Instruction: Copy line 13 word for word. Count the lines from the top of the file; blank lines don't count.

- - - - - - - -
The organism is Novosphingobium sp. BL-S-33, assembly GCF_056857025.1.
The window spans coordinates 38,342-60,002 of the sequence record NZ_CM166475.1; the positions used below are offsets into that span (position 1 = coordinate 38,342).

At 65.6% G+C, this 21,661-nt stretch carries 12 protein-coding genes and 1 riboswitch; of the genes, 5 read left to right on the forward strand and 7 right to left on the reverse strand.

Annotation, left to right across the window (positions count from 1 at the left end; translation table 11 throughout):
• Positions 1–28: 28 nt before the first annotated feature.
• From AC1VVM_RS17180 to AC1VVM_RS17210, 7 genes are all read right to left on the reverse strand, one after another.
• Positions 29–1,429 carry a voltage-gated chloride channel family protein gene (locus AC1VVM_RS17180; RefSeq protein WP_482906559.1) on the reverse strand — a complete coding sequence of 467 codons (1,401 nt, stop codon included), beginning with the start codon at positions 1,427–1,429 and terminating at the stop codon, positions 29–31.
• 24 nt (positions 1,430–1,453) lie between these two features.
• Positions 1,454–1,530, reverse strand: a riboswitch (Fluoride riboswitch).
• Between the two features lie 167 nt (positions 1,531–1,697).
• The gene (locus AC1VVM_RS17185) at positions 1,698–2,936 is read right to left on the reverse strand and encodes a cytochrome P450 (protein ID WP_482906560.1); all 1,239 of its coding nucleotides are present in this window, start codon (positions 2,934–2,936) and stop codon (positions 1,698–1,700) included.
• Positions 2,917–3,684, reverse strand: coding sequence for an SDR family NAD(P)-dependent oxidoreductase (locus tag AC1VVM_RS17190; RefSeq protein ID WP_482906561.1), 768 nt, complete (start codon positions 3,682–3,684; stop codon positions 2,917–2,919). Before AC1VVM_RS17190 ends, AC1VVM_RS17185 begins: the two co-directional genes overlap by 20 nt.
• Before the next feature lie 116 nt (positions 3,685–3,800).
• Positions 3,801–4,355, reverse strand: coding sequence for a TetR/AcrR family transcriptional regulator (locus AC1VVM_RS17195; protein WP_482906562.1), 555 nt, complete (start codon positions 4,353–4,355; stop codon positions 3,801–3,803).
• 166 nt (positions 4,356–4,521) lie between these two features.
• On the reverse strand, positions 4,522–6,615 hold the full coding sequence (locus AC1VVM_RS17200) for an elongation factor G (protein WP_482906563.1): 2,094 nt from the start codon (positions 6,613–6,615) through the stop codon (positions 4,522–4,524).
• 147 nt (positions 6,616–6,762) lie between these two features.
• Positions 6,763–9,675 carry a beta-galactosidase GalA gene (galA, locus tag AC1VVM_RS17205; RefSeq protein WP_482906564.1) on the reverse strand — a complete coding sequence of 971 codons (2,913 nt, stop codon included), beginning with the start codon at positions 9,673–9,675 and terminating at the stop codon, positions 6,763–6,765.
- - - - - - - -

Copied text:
• Before the next feature lie 116 nt (positions 3,685–3,800).